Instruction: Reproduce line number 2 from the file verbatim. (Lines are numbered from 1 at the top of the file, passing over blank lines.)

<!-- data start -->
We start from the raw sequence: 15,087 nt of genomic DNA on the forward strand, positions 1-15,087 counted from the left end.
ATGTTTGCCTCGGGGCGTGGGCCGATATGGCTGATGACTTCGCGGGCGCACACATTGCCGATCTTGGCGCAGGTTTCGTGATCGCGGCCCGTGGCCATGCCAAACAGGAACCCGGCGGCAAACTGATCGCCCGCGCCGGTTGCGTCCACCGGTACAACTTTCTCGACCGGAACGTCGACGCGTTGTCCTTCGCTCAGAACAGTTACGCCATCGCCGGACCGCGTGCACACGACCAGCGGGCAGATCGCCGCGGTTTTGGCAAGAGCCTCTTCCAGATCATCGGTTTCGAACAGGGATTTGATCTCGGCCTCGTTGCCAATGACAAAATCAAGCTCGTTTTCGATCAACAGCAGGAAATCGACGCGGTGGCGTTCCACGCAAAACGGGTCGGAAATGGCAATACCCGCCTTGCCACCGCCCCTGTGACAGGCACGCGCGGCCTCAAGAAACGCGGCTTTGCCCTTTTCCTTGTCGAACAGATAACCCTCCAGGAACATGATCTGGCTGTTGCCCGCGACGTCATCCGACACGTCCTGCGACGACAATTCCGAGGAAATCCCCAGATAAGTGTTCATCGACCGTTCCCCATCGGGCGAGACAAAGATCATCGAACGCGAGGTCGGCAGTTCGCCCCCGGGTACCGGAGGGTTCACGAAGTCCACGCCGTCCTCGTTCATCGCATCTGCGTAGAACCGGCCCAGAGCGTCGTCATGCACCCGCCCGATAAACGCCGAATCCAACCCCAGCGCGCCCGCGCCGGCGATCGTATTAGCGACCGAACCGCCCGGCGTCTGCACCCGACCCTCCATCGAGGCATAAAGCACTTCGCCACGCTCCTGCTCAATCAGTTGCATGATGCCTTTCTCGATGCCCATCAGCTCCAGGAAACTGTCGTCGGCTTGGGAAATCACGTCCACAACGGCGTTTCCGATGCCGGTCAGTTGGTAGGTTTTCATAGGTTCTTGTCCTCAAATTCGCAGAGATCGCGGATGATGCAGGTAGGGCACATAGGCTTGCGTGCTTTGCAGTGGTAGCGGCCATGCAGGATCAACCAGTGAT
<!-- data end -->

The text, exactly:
ATGTTTGCCTCGGGGCGTGGGCCGATATGGCTGATGACTTCGCGGGCGCACACATTGCCGATCTTGGCGCAGGTTTCGTGATCGCGGCCCGTGGCCATGCCAAACAGGAACCCGGCGGCAAACTGATCGCCCGCGCCGGTTGCGTCCACCGGTACAACTTTCTCGACCGGAACGTCGACGCGTTGTCCTTCGCTCAGAACAGTTACGCCATCGCCGGACCGCGTGCACACGACCAGCGGGCAGATCGCCGCGGTTTTGGCAAGAGCCTCTTCCAGATCATCGGTTTCGAACAGGGATTTGATCTCGGCCTCGTTGCCAATGACAAAATCAAGCTCGTTTTCGATCAACAGCAGGAAATCGACGCGGTGGCGTTCCACGCAAAACGGGTCGGAAATGGCAATACCCGCCTTGCCACCGCCCCTGTGACAGGCACGCGCGGCCTCAAGAAACGCGGCTTTGCCCTTTTCCTTGTCGAACAGATAACCCTCCAGGAACATGATCTGGCTGTTGCCCGCGACGTCATCCGACACGTCCTGCGACGACAATTCCGAGGAAATCCCCAGATAAGTGTTCATCGACCGTTCCCCATCGGGCGAGACAAAGATCATCGAACGCGAGGTCGGCAGTTCGCCCCCGGGTACCGGAGGGTTCACGAAGTCCACGCCGTCCTCGTTCATCGCATCTGCGTAGAACCGGCCCAGAGCGTCGTCATGCACCCGCCCGATAAACGCCGAATCCAACCCCAGCGCGCCCGCGCCGGCGATCGTATTAGCGACCGAACCGCCCGGCGTCTGCACCCGACCCTCCATCGAGGCATAAAGCACTTCGCCACGCTCCTGCTCAATCAGTTGCATGATGCCTTTCTCGATGCCCATCAGCTCCAGGAAACTGTCGTCGGCTTGGGAAATCACGTCCACAACGGCGTTTCCGATGCCGGTCAGTTGGTAGGTTTTCATAGGTTCTTGTCCTCAAATTCGCAGAGATCGCGGATGATGCAGGTAGGGCACATAGGCTTGCGTGCTTTGCAGTGGTAGCGGCCATGCAGGATCAACCAGTGAT